Justus Riesenkampff • Distributor
"It’s not our expectation, but rather our buyers’ expectation, that counts"
- At the Série Series festival, distributor Justus Riesenkampff discussed Beta Film's strategy when it comes to selecting series
Cineuropa: What are your criteria when it comes to selecting projects?
Justus Riesenkampff: We are looking for the shows with the best international potential, mostly from the big studios in the USA and the UK. However, these types of shows are hard to access, because the big players distribute these themselves and retain the rights. So we have to find series that are both accessible and have international potential. Usually these are non-English language shows. We are looking for strong prime-time drama, which can be very local, like Gomorrah, a show from Naples. There are markets in Europe with corresponding viewing habits, such as Italy and Spain. A show like Hassel is more of a cable show, but it has the potential for international markets. So there is a case behind every acquisition we take on.
What attracted you to Hassel?
I’m handling sales and acquisitions in Scandinavia, so it was obvious that I was looking for something Scandinavian. We knew the producers, heard the pitch and met the creators very early on, and they packaged the series with Ola Rapace in the lead role and Amir Chamdin to direct. We thought this could be a strong programme. It starts very local, then travels to Brussels and becomes more international. Scandinavian drama often travels internationally because of the authenticity of the writing, the actors, the whole package. Most international buyers are looking for series which they can stretch on slots over weeks to hook an audience. For a broadcaster it’s always easier to make an offer on a series because you can throw all your weight on one larger project.
Which elements does a series need to have to be successful both nationally and internationally?
There is no blueprint for that. There are series that are excellent, but don’t travel. It’s an individual case for each series to determine which territories they can reach. Spanish shows travel to Latin America, for example, and even Turkish shows travel to Spain. And then of course, from time to time, there will be a very broad show, like Grand Hotel, a Spanish show that travelled across the whole world. Shame, a Norwegian web series, travelled the whole world because it was addictive and drew the audience in.
What ratings constitute a successful viewership for a series?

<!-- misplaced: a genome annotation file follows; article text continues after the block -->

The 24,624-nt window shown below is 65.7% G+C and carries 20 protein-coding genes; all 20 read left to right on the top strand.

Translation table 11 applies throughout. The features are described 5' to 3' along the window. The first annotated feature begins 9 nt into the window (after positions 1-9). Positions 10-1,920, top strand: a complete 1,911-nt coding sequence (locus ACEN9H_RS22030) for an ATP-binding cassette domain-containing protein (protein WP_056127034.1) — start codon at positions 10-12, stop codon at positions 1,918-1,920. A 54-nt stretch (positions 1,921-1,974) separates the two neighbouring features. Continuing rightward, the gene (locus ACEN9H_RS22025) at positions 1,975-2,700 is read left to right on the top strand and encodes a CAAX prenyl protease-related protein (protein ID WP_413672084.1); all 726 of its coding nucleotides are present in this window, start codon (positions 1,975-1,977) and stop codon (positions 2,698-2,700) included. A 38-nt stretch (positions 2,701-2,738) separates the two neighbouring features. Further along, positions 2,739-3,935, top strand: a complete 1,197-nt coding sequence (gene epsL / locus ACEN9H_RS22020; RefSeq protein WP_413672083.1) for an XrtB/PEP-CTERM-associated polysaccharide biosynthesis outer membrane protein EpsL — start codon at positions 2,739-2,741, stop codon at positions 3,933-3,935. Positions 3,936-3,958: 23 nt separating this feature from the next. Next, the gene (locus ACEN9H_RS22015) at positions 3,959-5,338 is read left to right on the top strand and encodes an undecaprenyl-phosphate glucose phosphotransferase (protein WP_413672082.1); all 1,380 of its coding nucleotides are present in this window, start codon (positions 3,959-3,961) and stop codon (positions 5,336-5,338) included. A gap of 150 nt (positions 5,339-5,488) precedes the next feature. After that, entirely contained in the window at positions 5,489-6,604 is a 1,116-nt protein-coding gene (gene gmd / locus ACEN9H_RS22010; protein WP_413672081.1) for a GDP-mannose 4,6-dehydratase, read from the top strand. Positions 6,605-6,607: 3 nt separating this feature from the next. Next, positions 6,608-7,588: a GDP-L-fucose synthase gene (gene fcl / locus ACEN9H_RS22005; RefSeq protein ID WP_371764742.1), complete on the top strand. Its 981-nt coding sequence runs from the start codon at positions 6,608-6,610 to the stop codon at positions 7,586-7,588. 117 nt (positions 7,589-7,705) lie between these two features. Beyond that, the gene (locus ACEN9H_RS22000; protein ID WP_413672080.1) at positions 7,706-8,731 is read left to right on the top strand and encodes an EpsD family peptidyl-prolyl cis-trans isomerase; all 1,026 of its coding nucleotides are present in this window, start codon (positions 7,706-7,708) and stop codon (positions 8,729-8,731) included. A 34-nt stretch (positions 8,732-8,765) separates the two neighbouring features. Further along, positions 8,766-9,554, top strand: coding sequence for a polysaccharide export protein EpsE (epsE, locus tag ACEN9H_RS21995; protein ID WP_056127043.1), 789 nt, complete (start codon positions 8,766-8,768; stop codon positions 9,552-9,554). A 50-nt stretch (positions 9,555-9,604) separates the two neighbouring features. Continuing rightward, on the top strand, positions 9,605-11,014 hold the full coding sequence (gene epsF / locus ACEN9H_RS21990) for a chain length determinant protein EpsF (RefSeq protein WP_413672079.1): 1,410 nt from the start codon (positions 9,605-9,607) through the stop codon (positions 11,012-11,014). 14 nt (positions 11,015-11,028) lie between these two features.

It varies from broadcaster to broadcaster. They have a certain expectation of viewership for each slot. The paid TV broadcasters are also measuring streaming numbers for marketing value. Every channel has an expectation for its viewers, and it can be between 1% and 20%. It’s not our expectation, but rather our buyers’ expectation, that counts. Sometimes the viewership may not be as high as expected, but if there is extensive press coverage surrounding the show the channel doesn’t mind.
How do you think the rise of new distribution platforms and streaming services will influence the future of series production?
The influence can be felt already. Viaplay in Scandinavia, who is producing Hassel, is one of the biggest buyers of original series. We would love to have a German platform ordering ten shows per year, releasing original programmes every month. It doesn’t exist. But the success of those platforms depends on the territory. I think Viaplay will always do Scandinavian drama, Netflix will always do English language drama and perhaps a little bit of German or French. It really depends on the territory and how strong the players are.
Is the availability of new platforms positively or negatively influencing the quality of series being made?
I think it gives more variety, because the expectations of a platform are very different from the expectations of a traditional broadcaster.
How much is a broadcaster willing to spend on a series?
They are willing to spend a lot more than they would on acquisitions. Financially, it doesn’t make sense to create original programmes at all, because you can always buy a show. But it’s the commercial value, and the need for these players to have a face. For the public broadcasters, it’s a matter of spending public money on production.
Do you feel that European co-production is a necessity or a burden?
It’s an opportunity and a challenge. It’s the future, as long as it’s done right.
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